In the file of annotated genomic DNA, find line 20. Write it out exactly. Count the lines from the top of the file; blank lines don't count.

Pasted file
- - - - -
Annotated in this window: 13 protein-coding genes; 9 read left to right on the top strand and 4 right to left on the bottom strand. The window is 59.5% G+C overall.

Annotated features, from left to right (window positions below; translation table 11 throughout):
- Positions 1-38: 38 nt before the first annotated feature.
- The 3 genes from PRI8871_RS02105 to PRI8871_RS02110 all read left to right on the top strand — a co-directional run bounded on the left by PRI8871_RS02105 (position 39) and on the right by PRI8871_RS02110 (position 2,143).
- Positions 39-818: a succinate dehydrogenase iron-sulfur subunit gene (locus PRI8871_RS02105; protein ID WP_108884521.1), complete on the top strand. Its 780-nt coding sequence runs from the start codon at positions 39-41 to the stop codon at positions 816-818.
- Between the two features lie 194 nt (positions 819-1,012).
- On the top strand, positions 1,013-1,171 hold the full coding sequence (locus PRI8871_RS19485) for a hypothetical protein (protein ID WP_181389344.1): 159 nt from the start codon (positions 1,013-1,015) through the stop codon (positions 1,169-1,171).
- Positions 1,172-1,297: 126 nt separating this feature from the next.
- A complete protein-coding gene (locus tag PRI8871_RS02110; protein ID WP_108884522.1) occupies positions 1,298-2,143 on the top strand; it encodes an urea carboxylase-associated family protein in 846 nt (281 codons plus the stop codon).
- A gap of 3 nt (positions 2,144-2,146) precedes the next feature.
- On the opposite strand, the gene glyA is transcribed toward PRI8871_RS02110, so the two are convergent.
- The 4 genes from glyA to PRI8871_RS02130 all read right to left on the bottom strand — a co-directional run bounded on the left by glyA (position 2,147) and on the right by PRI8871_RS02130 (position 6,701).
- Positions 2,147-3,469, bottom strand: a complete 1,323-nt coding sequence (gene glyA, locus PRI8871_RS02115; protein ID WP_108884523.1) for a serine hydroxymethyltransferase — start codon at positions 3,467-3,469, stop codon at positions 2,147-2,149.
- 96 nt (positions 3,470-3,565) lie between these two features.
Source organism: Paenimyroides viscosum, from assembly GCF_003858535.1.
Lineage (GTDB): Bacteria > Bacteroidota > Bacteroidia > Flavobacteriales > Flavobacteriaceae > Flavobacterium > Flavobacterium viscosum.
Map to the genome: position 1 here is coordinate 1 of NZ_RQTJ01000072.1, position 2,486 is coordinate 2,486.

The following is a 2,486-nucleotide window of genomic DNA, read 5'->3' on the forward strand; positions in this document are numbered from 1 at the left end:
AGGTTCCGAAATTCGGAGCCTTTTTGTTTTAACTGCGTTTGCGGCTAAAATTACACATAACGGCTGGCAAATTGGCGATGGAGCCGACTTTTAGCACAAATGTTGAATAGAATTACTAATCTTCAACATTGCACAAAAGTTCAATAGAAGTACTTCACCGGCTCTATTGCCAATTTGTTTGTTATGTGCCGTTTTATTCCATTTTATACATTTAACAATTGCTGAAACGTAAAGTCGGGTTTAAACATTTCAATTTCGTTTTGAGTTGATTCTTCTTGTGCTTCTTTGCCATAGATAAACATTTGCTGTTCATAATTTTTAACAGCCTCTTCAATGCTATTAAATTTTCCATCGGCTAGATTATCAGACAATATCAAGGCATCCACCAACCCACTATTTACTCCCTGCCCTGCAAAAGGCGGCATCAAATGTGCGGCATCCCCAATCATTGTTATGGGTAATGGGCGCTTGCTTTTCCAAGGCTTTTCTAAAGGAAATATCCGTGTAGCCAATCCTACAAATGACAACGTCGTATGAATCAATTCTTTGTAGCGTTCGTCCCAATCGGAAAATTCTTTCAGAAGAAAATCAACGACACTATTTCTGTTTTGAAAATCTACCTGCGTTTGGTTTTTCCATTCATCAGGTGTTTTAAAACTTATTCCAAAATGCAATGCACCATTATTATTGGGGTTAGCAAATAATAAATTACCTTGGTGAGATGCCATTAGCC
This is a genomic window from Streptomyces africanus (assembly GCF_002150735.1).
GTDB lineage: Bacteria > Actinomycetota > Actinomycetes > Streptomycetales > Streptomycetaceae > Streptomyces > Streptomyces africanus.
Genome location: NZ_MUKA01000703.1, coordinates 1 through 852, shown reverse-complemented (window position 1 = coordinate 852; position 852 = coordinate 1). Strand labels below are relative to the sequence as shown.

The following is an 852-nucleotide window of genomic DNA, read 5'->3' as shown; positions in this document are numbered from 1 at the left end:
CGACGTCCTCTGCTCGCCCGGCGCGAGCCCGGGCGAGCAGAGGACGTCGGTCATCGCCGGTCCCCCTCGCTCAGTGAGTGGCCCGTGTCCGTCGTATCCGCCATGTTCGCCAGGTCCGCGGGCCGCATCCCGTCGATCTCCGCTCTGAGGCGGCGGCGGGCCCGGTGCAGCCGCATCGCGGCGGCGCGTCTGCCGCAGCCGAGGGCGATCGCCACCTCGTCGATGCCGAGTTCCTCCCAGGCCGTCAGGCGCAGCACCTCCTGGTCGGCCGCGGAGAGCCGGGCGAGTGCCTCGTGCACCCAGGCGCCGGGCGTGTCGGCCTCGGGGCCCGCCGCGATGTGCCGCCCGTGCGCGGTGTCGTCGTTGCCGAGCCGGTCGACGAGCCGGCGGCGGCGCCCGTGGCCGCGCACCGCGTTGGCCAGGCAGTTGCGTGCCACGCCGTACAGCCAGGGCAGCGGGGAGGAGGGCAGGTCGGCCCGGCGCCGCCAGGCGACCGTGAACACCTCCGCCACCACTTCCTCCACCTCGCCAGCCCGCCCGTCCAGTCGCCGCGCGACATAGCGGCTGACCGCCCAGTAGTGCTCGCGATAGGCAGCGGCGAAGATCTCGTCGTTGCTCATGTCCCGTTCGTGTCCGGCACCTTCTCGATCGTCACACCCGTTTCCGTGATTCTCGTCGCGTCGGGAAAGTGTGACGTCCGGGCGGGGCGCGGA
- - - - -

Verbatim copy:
This is a genomic window from Streptomyces africanus (assembly GCF_002150735.1).